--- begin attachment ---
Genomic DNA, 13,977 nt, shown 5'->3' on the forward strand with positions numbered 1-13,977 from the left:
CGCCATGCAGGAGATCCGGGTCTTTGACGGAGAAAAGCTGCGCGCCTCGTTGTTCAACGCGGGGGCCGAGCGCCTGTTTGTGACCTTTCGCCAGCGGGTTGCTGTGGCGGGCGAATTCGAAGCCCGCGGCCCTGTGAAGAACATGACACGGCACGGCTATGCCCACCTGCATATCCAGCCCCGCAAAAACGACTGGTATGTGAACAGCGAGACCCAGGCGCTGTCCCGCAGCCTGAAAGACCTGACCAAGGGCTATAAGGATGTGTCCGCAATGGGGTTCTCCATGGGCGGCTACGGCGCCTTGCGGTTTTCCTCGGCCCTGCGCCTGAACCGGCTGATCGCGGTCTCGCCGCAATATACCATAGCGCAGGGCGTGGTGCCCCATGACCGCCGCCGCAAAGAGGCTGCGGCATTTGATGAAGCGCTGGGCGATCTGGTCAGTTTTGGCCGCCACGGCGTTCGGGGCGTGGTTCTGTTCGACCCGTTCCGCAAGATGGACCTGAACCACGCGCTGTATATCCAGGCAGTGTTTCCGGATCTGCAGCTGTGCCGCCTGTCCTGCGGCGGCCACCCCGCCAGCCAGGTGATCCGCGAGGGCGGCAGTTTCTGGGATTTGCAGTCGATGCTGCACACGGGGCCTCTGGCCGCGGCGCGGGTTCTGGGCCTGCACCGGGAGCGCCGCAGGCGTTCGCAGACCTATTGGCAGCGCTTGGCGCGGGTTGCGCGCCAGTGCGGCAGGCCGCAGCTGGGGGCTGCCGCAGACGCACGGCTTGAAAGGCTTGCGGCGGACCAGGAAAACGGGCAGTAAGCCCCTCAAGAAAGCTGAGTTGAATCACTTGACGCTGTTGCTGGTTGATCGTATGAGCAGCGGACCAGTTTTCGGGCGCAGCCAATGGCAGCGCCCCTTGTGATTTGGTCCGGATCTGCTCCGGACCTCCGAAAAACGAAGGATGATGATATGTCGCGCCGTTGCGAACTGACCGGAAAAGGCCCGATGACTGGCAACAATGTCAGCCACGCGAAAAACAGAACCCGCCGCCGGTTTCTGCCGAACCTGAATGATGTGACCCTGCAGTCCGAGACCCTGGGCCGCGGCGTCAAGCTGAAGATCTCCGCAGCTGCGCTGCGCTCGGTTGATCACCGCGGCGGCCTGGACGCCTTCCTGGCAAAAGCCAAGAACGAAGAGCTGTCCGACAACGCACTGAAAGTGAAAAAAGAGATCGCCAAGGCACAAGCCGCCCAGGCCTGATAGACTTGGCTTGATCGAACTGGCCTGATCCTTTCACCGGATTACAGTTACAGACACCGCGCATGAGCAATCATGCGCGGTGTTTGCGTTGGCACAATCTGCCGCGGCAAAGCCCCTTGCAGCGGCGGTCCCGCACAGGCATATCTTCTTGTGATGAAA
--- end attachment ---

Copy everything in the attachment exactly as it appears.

Genomic DNA, 13,977 nt, shown 5'->3' on the forward strand with positions numbered 1-13,977 from the left:
CGCCATGCAGGAGATCCGGGTCTTTGACGGAGAAAAGCTGCGCGCCTCGTTGTTCAACGCGGGGGCCGAGCGCCTGTTTGTGACCTTTCGCCAGCGGGTTGCTGTGGCGGGCGAATTCGAAGCCCGCGGCCCTGTGAAGAACATGACACGGCACGGCTATGCCCACCTGCATATCCAGCCCCGCAAAAACGACTGGTATGTGAACAGCGAGACCCAGGCGCTGTCCCGCAGCCTGAAAGACCTGACCAAGGGCTATAAGGATGTGTCCGCAATGGGGTTCTCCATGGGCGGCTACGGCGCCTTGCGGTTTTCCTCGGCCCTGCGCCTGAACCGGCTGATCGCGGTCTCGCCGCAATATACCATAGCGCAGGGCGTGGTGCCCCATGACCGCCGCCGCAAAGAGGCTGCGGCATTTGATGAAGCGCTGGGCGATCTGGTCAGTTTTGGCCGCCACGGCGTTCGGGGCGTGGTTCTGTTCGACCCGTTCCGCAAGATGGACCTGAACCACGCGCTGTATATCCAGGCAGTGTTTCCGGATCTGCAGCTGTGCCGCCTGTCCTGCGGCGGCCACCCCGCCAGCCAGGTGATCCGCGAGGGCGGCAGTTTCTGGGATTTGCAGTCGATGCTGCACACGGGGCCTCTGGCCGCGGCGCGGGTTCTGGGCCTGCACCGGGAGCGCCGCAGGCGTTCGCAGACCTATTGGCAGCGCTTGGCGCGGGTTGCGCGCCAGTGCGGCAGGCCGCAGCTGGGGGCTGCCGCAGACGCACGGCTTGAAAGGCTTGCGGCGGACCAGGAAAACGGGCAGTAAGCCCCTCAAGAAAGCTGAGTTGAATCACTTGACGCTGTTGCTGGTTGATCGTATGAGCAGCGGACCAGTTTTCGGGCGCAGCCAATGGCAGCGCCCCTTGTGATTTGGTCCGGATCTGCTCCGGACCTCCGAAAAACGAAGGATGATGATATGTCGCGCCGTTGCGAACTGACCGGAAAAGGCCCGATGACTGGCAACAATGTCAGCCACGCGAAAAACAGAACCCGCCGCCGGTTTCTGCCGAACCTGAATGATGTGACCCTGCAGTCCGAGACCCTGGGCCGCGGCGTCAAGCTGAAGATCTCCGCAGCTGCGCTGCGCTCGGTTGATCACCGCGGCGGCCTGGACGCCTTCCTGGCAAAAGCCAAGAACGAAGAGCTGTCCGACAACGCACTGAAAGTGAAAAAAGAGATCGCCAAGGCACAAGCCGCCCAGGCCTGATAGACTTGGCTTGATCGAACTGGCCTGATCCTTTCACCGGATTACAGTTACAGACACCGCGCATGAGCAATCATGCGCGGTGTTTGCGTTGGCACAATCTGCCGCGGCAAAGCCCCTTGCAGCGGCGGTCCCGCACAGGCATATCTTCTTGTGATGAAA